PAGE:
There is a palpable failure on Kleiman’s behalf to test his own argument by the logic he’s applied to others’. Pots calling kettles black, and all that. Such unreflectively is par for the course in normal discussions. We kind of expect comments on our posts linked to from activist sites (such as this one) to vary in their sophistication. Some of our critics have been barely worth responding to. Others have made us think hard, at least about how we’ve presented our argument. Some even cause disagreements here at Climate Resistance HQ.

But Kleiman’s words aren’t the frothing of any old internet troll. According to the site’s About page…

Professor of Policy Studies at the UCLA School of Public Policy and Social Research, Kleiman teaches methods of policy analysis, political philosophy, and drug abuse and crime control policy. He is also the Chairman of BOTEC Analysis Corporation, a Cambridge, Massachusetts firm that conducts policy analysis and contract research on illicit drugs, crime, and health care. Previously, he held teaching positions at the John F. Kennedy School of Government and the University of Rochester.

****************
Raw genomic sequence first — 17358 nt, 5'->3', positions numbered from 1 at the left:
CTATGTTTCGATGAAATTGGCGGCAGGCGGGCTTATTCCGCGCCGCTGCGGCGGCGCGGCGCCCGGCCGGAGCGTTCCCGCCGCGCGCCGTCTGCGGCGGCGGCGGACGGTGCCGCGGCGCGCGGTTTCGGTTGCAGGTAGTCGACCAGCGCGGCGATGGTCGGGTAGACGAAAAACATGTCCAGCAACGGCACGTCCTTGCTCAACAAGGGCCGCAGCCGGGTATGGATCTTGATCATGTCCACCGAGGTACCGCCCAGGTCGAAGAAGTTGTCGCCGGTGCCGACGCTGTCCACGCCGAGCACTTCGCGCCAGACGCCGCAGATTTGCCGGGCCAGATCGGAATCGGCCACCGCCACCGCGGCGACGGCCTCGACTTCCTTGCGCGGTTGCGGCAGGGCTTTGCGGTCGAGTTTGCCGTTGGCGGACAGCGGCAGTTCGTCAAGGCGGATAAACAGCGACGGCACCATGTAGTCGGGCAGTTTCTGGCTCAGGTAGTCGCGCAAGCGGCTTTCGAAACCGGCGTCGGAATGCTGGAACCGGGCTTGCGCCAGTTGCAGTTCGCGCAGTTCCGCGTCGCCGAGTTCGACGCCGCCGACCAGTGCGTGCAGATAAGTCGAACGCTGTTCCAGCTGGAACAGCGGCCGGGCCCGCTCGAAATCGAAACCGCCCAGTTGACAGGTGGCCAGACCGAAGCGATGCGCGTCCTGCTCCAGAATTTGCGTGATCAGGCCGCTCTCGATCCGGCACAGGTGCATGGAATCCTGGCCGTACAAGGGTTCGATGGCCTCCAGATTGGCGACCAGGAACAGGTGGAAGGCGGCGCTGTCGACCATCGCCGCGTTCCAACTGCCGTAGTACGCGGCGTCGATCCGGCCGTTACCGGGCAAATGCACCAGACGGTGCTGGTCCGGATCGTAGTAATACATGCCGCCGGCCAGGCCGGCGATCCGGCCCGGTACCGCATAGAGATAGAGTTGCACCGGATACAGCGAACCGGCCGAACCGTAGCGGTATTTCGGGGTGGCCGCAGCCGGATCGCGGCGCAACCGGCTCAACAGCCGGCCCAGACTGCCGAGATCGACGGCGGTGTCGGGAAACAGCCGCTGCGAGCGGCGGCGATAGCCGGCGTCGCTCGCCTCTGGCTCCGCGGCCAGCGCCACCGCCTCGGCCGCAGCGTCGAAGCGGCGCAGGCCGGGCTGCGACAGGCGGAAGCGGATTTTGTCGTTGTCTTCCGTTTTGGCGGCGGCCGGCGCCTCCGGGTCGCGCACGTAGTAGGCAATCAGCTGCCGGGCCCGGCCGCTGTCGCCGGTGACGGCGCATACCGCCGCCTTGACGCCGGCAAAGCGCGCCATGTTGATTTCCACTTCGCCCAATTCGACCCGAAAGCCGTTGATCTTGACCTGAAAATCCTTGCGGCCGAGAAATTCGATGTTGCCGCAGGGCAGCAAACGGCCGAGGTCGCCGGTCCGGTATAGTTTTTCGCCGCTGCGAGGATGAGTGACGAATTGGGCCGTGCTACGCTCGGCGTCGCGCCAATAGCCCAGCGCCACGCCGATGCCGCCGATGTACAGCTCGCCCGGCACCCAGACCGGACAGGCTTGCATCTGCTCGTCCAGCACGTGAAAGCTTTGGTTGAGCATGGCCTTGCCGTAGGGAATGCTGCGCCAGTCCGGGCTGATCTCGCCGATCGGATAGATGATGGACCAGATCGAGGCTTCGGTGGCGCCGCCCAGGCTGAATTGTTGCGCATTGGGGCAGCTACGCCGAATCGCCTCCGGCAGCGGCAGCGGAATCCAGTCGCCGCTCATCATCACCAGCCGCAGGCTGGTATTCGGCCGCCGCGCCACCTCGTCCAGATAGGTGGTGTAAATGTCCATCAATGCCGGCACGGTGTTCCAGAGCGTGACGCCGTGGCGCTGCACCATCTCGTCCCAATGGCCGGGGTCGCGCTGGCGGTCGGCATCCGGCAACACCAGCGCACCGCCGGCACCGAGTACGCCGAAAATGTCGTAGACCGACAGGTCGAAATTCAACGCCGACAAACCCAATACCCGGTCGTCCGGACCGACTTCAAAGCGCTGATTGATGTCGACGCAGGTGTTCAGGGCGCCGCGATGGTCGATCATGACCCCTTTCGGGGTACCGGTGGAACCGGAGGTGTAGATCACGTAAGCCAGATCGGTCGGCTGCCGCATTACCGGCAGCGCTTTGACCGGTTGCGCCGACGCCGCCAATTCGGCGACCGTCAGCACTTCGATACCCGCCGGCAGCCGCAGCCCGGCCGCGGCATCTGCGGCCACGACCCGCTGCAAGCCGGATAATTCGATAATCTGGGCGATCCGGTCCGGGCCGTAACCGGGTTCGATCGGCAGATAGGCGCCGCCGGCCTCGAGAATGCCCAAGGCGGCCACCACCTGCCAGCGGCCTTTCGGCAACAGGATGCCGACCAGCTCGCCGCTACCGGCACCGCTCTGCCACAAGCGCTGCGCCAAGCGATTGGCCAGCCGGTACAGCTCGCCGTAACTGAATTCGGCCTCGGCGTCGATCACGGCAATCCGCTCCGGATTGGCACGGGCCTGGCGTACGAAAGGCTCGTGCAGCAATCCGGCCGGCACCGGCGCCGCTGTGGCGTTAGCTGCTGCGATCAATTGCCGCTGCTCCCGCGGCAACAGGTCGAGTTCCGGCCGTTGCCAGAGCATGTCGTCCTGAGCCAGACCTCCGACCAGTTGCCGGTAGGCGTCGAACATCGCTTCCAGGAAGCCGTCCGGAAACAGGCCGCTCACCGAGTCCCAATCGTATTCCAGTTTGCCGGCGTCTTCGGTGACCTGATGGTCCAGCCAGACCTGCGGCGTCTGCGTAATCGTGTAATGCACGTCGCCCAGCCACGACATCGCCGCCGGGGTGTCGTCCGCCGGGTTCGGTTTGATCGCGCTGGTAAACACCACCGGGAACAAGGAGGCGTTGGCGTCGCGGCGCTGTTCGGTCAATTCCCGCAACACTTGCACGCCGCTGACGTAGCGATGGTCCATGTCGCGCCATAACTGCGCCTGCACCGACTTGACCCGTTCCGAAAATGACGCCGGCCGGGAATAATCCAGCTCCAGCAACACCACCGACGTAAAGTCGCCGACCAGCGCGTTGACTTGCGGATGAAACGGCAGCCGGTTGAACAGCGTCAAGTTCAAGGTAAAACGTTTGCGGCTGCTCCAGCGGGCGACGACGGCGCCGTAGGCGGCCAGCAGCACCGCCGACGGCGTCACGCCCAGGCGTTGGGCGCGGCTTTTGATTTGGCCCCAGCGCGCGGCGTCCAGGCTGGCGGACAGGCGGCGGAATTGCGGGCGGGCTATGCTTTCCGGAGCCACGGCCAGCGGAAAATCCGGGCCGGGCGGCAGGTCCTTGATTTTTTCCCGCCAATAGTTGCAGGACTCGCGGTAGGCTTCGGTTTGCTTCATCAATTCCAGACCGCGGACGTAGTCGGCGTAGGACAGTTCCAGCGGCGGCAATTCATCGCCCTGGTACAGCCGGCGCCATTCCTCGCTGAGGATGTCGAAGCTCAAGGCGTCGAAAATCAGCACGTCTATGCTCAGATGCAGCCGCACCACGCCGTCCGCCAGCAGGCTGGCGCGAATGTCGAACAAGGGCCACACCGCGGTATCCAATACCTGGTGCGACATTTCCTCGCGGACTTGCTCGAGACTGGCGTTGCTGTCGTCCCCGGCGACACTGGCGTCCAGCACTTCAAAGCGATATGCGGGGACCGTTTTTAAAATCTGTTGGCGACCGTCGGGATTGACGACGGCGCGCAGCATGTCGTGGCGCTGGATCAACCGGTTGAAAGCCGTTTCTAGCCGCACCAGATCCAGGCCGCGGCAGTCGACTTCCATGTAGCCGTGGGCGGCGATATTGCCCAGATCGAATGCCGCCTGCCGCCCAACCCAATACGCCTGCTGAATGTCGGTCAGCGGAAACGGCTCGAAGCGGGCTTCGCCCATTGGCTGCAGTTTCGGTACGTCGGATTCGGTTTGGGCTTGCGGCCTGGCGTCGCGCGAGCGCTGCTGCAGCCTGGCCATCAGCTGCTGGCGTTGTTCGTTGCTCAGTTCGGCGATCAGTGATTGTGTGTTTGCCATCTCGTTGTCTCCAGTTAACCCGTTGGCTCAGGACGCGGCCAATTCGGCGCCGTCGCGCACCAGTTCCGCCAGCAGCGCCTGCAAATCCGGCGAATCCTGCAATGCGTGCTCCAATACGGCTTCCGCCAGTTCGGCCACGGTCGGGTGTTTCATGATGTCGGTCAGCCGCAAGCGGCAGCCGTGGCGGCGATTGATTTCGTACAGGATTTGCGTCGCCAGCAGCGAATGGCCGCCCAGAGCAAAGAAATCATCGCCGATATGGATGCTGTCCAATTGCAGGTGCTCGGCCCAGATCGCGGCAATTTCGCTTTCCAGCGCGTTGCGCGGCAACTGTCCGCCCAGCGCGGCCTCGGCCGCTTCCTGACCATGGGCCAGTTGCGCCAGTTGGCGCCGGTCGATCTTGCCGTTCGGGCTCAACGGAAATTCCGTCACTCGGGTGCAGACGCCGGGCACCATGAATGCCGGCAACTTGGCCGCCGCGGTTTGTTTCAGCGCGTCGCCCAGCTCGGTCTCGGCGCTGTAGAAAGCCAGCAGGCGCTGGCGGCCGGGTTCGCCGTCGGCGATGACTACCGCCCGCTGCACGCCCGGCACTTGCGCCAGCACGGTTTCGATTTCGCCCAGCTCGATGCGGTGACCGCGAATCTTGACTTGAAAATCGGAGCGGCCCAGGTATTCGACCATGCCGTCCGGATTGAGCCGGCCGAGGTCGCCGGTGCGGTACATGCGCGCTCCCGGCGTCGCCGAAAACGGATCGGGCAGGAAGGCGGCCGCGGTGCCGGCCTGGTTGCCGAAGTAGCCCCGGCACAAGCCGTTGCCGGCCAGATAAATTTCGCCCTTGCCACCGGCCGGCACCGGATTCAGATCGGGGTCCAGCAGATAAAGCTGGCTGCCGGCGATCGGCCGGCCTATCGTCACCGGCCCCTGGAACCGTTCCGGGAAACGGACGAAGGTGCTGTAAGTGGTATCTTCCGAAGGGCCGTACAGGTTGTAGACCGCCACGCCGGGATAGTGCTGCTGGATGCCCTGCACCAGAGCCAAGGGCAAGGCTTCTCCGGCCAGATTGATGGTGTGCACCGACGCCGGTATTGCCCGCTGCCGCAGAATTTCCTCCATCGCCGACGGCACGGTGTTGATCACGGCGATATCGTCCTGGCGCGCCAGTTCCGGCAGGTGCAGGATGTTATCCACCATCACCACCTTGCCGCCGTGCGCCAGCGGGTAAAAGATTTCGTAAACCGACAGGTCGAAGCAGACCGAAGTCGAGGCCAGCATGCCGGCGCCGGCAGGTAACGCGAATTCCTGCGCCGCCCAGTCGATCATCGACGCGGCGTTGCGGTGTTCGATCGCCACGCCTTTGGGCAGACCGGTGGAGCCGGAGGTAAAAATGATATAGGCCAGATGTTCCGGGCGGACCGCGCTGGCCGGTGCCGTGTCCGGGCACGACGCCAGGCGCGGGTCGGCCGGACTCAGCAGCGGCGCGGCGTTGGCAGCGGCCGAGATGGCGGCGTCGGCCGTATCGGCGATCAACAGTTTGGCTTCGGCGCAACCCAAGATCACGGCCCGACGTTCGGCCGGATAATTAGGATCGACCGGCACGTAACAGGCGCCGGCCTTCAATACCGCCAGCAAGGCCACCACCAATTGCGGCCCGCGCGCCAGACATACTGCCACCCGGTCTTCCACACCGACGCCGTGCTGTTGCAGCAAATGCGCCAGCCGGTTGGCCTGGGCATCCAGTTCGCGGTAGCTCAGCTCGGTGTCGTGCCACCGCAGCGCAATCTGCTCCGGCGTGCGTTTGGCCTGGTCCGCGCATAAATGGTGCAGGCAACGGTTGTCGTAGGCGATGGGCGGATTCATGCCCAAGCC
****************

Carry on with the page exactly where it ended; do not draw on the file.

Maybe Kleiman has been taking his drug abuse research a little too far into the field, and it has adversely affected his judgement. Shouldn’t we expect a Professor of policy analysis and political philosophy to make just slightly more robust and sophisticated criticisms of the players and sides in the climate debate, rather than reduce these putative camps to cartoonish heroes on the one hand, and evil villains on the other?

His blog’s slogan states that ‘Everyone is entitled to his own opinion, but not his own facts’. But Kleiman just makes his own ‘facts’ up while accusing others of ‘denial’. We’ve pointed this sort of thing out often enough that we no longer believe this is just a mistake, or mere hyperbole. This is a phenomenon far more widespread that ‘denial’. This kind of argument is rife amongst people who seem to feel the need to explain their lack of success in convincing the world of their politics. Blame the conspiracy.